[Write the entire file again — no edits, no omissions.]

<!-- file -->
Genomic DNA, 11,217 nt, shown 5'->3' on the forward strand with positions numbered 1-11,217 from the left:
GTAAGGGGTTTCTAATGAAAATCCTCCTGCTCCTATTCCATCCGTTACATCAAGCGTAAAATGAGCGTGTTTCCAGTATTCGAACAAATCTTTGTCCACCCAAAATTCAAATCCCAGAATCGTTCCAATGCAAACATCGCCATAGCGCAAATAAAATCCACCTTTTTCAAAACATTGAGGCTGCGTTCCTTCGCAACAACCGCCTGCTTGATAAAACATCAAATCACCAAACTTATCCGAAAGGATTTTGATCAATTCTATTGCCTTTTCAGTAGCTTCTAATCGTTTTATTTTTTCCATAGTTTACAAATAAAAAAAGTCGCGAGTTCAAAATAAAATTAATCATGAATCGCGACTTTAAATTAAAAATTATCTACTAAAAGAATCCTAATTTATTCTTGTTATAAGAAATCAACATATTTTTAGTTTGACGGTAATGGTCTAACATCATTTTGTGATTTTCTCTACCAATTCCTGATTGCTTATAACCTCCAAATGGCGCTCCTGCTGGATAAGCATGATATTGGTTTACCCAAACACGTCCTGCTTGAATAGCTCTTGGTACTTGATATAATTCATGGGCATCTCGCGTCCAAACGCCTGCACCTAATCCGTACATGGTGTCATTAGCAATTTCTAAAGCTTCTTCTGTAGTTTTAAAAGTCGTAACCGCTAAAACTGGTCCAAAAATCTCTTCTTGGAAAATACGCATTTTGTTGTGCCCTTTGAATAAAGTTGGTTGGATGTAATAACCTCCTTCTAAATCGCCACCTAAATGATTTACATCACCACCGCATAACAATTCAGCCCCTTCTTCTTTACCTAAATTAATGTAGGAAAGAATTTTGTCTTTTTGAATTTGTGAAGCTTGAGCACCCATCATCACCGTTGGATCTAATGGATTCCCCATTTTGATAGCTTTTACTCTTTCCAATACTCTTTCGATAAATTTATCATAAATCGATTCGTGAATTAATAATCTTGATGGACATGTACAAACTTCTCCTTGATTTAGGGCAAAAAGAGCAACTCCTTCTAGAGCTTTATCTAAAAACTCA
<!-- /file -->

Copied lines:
Genomic DNA, 11,217 nt, shown 5'->3' on the forward strand with positions numbered 1-11,217 from the left:
GTAAGGGGTTTCTAATGAAAATCCTCCTGCTCCTATTCCATCCGTTACATCAAGCGTAAAATGAGCGTGTTTCCAGTATTCGAACAAATCTTTGTCCACCCAAAATTCAAATCCCAGAATCGTTCCAATGCAAACATCGCCATAGCGCAAATAAAATCCACCTTTTTCAAAACATTGAGGCTGCGTTCCTTCGCAACAACCGCCTGCTTGATAAAACATCAAATCACCAAACTTATCCGAAAGGATTTTGATCAATTCTATTGCCTTTTCAGTAGCTTCTAATCGTTTTATTTTTTCCATAGTTTACAAATAAAAAAAGTCGCGAGTTCAAAATAAAATTAATCATGAATCGCGACTTTAAATTAAAAATTATCTACTAAAAGAATCCTAATTTATTCTTGTTATAAGAAATCAACATATTTTTAGTTTGACGGTAATGGTCTAACATCATTTTGTGATTTTCTCTACCAATTCCTGATTGCTTATAACCTCCAAATGGCGCTCCTGCTGGATAAGCATGATATTGGTTTACCCAAACACGTCCTGCTTGAATAGCTCTTGGTACTTGATATAATTCATGGGCATCTCGCGTCCAAACGCCTGCACCTAATCCGTACATGGTGTCATTAGCAATTTCTAAAGCTTCTTCTGTAGTTTTAAAAGTCGTAACCGCTAAAACTGGTCCAAAAATCTCTTCTTGGAAAATACGCATTTTGTTGTGCCCTTTGAATAAAGTTGGTTGGATGTAATAACCTCCTTCTAAATCGCCACCTAAATGATTTACATCACCACCGCATAACAATTCAGCCCCTTCTTCTTTACCTAAATTAATGTAGGAAAGAATTTTGTCTTTTTGAATTTGTGAAGCTTGAGCACCCATCATCACCGTTGGATCTAATGGATTCCCCATTTTGATAGCTTTTACTCTTTCCAATACTCTTTCGATAAATTTATCATAAATCGATTCGTGAATTAATAATCTTGATGGACATGTACAAACTTCTCCTTGATTTAGGGCAAAAAGAGCAACTCCTTCTAGAGCTTTATCTAAAAACTCA